• According to the vision showed to Dean by Zachariah, in five years time it's going to be even worse, as Dean is a homicidal, Jerkass soldier, Sam is possessed by Lucifer, and the only angel to give a damn about the human race is a hippie stoner/love guru who uses drink, drugs and orgies to cover up his new Nietzsche Wannabe attitude. Life sucks in 'The End'. By season five's ending, however Sam has managed to seal both Michael and Lucifer in Hell. In season twelve, Lucifer is free again, begetting Satanspawn and eventually trapped in a crapsackier alternate universe than the main universe.
    • Demons, monsters and angels don't have it much if any better. If you're a demon you're condemned to Hell to suffer unless you escape to Earth where you will likely be killed by a hunter or an angel. If you're a monster, you have to constantly keep a low profile and an eye over your shoulder for hunters who will kill you for no other reason then being a monster. Sooner or later you will give into your violent instincts whether you want to or not. And when you die you go to Purgatory, which is considered one step above Hell, where you have to fight other monsters constantly only to be die and reborn elsewhere for all eternity. If you're an angel, you had it good tell the higher ups failed to bring about the Apocalypse resulting in massive civil wars and every angel forcibly expelled from heaven.
  • Terra Nova: The Earth of 2149 has so much environmental damage that the sky is an acrid yellow with smog and pollution, the atmosphere can no longer be breathed, and overpopulation is so severe that having more than two children is an arrestable offence.
  • Titus: Where the only really helpful advice for getting through life is "Stop being a wussy".
  • The Twilight Zone (1959): Several episodes take place in worlds like this. Examples include "It's a Good Life", where one all-powerful boy controls everyone, "Eye of the Beholder" where everyone who is ugly is ghettoized, "Number 12 Looks Just Like You", where everyone has to get surgery to look like one of a limited number of models, and "The Obsolete Man", where religion is outlawed and you are terminated if declared "obsolete".
  • The Twilight Zone (1985):
    • In "Memories", society in the Alternate Universe has grown stagnant and is breaking down because it has become increasingly difficult for people to cope with memories of their past lives. Jim Sinclair explains to Mary McNeal that many people are traumatized by past tragedies or consumed by a need for revenge for something that happened in another lifetime. Sinclair belongs to a group that believes that the only way for their society to survive is for everyone to forget their past life experiences and focus on building better lives in the present. As she is a regression therapist, Mary is able to facilitate this through hypnosis.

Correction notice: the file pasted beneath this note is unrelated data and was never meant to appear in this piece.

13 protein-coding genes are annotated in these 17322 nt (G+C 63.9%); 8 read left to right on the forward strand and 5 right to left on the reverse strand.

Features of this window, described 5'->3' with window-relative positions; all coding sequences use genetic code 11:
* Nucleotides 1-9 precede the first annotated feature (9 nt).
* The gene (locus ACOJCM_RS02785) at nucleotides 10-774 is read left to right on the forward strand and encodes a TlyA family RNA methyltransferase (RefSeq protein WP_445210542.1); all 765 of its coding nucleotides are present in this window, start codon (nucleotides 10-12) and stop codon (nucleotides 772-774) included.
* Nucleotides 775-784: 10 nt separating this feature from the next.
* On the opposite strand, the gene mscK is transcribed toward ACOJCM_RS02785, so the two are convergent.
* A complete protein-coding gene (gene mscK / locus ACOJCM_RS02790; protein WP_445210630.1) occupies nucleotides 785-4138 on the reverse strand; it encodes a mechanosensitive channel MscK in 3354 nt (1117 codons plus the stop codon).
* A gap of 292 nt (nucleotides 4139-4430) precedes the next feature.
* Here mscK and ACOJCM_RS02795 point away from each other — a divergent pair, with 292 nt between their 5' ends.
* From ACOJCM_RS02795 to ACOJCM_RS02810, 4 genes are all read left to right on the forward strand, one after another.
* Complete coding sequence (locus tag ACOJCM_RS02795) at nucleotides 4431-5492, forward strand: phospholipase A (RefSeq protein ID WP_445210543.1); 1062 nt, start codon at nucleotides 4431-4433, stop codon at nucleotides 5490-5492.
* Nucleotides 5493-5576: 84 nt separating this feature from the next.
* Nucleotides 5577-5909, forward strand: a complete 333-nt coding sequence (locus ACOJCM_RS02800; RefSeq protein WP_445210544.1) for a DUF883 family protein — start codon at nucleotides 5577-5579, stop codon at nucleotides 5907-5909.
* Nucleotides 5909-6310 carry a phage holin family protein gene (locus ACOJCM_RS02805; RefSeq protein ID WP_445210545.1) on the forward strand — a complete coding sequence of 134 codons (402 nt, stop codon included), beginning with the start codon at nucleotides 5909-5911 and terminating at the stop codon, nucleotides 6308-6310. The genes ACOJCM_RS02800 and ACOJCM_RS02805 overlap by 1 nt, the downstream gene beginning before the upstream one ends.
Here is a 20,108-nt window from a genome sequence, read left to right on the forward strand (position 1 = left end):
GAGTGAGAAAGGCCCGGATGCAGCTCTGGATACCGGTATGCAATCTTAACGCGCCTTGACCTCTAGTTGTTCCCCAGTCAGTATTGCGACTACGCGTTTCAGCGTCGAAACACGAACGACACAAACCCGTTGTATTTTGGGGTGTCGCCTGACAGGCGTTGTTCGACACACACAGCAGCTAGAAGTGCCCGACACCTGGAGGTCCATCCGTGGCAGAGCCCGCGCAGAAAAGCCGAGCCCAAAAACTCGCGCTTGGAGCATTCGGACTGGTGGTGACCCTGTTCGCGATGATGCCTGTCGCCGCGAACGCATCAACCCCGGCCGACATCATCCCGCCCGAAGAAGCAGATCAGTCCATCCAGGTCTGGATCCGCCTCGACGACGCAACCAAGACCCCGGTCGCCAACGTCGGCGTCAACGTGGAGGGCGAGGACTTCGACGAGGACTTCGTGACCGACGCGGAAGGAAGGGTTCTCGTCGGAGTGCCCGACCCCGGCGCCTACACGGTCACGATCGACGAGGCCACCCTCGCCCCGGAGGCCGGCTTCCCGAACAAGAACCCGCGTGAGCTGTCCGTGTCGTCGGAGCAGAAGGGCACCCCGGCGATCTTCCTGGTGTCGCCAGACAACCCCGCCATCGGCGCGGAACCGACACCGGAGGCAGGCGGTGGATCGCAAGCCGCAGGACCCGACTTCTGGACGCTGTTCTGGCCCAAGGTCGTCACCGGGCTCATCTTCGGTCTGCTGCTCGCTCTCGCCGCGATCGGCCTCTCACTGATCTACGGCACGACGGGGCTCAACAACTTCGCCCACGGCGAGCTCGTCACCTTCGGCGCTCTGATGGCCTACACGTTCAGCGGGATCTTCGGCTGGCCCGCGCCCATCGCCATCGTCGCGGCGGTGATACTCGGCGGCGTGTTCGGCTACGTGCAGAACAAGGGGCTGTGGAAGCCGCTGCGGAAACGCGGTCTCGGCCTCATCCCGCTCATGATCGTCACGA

• In "The Mind of Simon Foster", there is a major economic depression in the United States in 1999. The unemployment rate is 32%, bread costs $5 per loaf and meat can only be obtained on the Black Market. As a result, the title character is living a shattered life and is trying to piece together enough money to survive even in the short term.
  • Veronica Mars: It begins with the titular heroine's best friend being brutally murdered. When Veronica's dad, the town sheriff, goes after the wrong man, he loses his job, his wife abandons him, and his daughter becomes a social outcast. Then she gets drugged and raped at a party, and when she tries to report it, the new sheriff accuses her of making it up and laughs in her face. Again, all of this happens in flashback before the first episode's plot begins. Things only go downhill from there.
  • The Walking Dead: This is to be expected, considering the world has fallen victim to a Zombie Apocalypse. The show is relentlessly grim, the kids among the survivors aren't even safe from horrible deaths.
  • Weeds: It's somewhat easier to root for the Villain Protagonist when all the forces of law and order are corrupt hypocrites, and all of the other characters are in it up to their necks.
  • The Wire: This is an example of the World Half Empty done right, especially in the fourth season (which focuses on four inner-city schoolchildren, only one of whom manages to escape into a decent life). But even "done right" it can be enough to overwhelm people.
    • The sad thing is that everyone who knows the Real Life situations they show says it is all what it is really like.
  • Wizards of Waverly Place: